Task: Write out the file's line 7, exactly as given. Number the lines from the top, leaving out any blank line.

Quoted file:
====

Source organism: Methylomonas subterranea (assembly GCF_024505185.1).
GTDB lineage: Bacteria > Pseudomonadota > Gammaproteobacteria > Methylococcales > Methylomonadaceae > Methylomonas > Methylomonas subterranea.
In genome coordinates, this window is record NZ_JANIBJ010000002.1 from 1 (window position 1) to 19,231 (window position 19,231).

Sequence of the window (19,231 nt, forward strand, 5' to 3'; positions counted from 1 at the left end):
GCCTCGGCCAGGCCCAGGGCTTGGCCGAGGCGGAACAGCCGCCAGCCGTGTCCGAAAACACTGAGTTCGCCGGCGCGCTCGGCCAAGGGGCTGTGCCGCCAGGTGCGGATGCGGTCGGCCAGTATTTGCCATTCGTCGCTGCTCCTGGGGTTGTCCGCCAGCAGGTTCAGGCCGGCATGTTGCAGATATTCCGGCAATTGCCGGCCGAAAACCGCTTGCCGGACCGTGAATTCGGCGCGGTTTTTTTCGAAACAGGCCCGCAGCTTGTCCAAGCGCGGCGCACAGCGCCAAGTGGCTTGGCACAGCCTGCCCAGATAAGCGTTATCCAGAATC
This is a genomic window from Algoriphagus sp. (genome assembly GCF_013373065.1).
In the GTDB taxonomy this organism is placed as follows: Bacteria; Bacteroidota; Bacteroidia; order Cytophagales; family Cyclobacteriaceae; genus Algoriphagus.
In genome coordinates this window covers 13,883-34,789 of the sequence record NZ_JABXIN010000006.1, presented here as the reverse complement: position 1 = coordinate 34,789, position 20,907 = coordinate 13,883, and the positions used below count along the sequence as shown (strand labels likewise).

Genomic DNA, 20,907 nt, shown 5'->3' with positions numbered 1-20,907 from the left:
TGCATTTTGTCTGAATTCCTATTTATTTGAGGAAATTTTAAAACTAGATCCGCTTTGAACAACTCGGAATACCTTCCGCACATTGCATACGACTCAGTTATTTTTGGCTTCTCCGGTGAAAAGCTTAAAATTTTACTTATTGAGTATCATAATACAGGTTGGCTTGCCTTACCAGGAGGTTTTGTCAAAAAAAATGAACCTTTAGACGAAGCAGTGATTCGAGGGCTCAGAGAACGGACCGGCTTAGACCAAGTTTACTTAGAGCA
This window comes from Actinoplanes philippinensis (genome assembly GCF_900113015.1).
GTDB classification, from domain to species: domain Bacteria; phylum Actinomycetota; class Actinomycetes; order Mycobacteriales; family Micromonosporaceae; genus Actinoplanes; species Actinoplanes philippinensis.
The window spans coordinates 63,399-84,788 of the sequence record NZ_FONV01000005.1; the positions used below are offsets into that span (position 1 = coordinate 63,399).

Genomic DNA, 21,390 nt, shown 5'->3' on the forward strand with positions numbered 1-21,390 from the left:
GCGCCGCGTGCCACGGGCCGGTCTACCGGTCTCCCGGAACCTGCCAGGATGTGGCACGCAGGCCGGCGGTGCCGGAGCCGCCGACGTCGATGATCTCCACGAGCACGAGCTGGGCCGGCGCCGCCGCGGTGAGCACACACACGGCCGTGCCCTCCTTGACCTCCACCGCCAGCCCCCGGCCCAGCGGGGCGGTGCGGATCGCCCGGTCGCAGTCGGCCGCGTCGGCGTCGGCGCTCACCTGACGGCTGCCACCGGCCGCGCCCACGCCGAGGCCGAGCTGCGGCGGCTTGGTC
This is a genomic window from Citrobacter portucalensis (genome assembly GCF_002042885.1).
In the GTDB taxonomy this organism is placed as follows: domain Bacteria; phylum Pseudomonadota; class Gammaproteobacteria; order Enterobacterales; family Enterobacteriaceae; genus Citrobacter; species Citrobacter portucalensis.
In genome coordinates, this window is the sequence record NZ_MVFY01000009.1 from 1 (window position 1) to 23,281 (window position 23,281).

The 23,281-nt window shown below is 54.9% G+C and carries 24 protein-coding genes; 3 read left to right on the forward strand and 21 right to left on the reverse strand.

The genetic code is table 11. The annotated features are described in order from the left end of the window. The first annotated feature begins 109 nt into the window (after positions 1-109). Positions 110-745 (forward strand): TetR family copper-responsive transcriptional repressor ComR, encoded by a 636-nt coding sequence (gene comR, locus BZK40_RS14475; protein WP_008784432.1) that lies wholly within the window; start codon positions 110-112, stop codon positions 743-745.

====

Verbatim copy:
In the GTDB taxonomy this organism is placed as follows: Bacteria; Bacteroidota; Bacteroidia; order Cytophagales; family Cyclobacteriaceae; genus Algoriphagus.